It is important to stop avoiding the feared situation; rather it needs confronting whilst managing the level of anxiety. Because it can be very difficult to start in the midst of the feared situation, the usual approach is by a graded exposure. This means drawing up a hierarchy of threatening situations and confronting the least feared situation first before moving on to the more threatening ones. For example, somebody with a phobia of spiders might use the following hierarchy:
- Reading about spiders
- Looking at and then touching a photograph of a spider
- Looking at/touching a plastic model of a spider
- Looking at/touching a jar with a small spider in it
- Picking the spider out of the jar
- Picking up a large spider.
To help manage the anxiety experienced during the exposure exercises, relaxation and breathing exercises can be used (see leaflet on relaxation). It is important to stay in the situation until the anxiety has gone and not to "escape" when the anxiety is high (to do so would only reinforce the anxiety). This might take up to 20-30 minutes, but the anxiety will diminish and eventually disappear if you stay in the situation; you then start to learn that you can survive and even feel relaxed in this situation.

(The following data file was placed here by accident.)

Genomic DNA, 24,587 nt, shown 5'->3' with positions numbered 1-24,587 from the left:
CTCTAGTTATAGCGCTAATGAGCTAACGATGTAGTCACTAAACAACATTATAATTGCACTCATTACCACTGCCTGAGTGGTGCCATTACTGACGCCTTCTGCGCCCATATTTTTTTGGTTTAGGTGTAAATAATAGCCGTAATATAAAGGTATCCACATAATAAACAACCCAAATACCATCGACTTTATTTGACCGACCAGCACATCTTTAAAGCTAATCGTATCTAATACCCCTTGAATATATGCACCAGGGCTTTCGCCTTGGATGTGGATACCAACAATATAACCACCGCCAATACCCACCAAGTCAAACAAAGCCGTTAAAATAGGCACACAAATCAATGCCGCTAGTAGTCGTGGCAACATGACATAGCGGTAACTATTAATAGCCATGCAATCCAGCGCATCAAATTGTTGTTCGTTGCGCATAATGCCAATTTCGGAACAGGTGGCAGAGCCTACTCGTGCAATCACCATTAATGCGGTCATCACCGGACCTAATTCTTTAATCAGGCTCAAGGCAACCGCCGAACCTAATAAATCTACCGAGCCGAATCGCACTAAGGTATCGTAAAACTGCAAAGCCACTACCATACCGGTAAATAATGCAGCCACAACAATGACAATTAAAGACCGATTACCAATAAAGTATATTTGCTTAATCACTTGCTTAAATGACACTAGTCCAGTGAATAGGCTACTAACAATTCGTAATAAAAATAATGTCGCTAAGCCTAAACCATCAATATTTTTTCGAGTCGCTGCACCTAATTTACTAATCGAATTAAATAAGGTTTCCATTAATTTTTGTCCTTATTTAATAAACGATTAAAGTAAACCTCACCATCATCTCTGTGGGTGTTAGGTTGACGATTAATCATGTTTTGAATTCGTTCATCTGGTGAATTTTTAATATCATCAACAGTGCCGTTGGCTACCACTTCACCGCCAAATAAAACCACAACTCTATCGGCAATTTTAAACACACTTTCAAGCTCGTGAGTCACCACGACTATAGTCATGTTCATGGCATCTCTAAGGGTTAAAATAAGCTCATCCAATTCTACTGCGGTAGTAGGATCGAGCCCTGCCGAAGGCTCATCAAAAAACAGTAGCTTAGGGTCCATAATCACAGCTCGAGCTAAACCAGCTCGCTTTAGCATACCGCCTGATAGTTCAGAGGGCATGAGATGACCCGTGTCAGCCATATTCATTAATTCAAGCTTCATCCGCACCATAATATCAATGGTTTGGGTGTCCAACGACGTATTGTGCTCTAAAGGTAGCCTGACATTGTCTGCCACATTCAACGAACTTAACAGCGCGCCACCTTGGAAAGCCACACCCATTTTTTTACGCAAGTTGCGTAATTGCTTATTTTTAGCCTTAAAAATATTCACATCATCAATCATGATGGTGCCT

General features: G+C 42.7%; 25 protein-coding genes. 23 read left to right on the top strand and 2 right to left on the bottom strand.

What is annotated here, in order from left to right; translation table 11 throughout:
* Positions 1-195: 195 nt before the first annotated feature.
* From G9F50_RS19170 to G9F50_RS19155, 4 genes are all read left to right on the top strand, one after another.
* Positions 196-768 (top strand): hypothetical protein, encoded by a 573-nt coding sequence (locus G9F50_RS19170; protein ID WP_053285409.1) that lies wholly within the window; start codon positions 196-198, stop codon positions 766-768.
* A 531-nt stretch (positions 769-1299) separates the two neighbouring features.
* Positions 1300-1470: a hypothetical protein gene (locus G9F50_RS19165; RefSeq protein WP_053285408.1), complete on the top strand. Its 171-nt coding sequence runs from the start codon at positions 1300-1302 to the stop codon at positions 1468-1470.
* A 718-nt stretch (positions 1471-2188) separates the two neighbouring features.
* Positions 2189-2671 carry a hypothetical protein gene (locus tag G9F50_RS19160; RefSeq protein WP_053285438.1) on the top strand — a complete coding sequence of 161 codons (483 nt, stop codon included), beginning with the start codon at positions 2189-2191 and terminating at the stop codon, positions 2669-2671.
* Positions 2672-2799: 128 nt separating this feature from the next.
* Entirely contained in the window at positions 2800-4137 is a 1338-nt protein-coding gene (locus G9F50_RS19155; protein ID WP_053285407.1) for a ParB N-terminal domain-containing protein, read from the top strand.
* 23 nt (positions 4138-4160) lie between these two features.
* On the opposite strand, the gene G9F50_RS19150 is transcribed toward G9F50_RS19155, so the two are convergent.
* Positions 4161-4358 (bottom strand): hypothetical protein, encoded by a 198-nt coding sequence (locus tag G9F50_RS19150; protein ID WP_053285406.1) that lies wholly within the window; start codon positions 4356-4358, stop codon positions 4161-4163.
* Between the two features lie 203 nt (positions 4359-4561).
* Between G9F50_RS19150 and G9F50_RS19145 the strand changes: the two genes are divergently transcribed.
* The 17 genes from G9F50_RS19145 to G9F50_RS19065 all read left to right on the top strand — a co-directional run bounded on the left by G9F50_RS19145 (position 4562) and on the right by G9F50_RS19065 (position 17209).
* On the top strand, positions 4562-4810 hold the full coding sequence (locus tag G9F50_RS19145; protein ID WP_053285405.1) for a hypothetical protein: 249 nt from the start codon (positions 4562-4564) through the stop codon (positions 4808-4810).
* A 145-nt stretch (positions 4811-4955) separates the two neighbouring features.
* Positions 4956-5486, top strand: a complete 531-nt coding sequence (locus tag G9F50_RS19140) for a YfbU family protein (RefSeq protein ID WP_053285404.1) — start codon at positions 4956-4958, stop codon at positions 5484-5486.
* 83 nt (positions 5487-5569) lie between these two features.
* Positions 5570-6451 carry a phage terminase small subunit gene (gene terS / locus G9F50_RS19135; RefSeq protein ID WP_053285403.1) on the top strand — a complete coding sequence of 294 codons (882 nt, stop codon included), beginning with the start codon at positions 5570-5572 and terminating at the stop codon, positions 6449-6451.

Dealing with frightening thoughts
If you can identify any threatening thoughts associated with your phobia, it is very helpful to try to write them down and "challenge" them. For example:
Frightening thoughts: This plane will crash
Rational thoughts: I've flown many times before and nothing has happened. This is the safest way to travel statistically.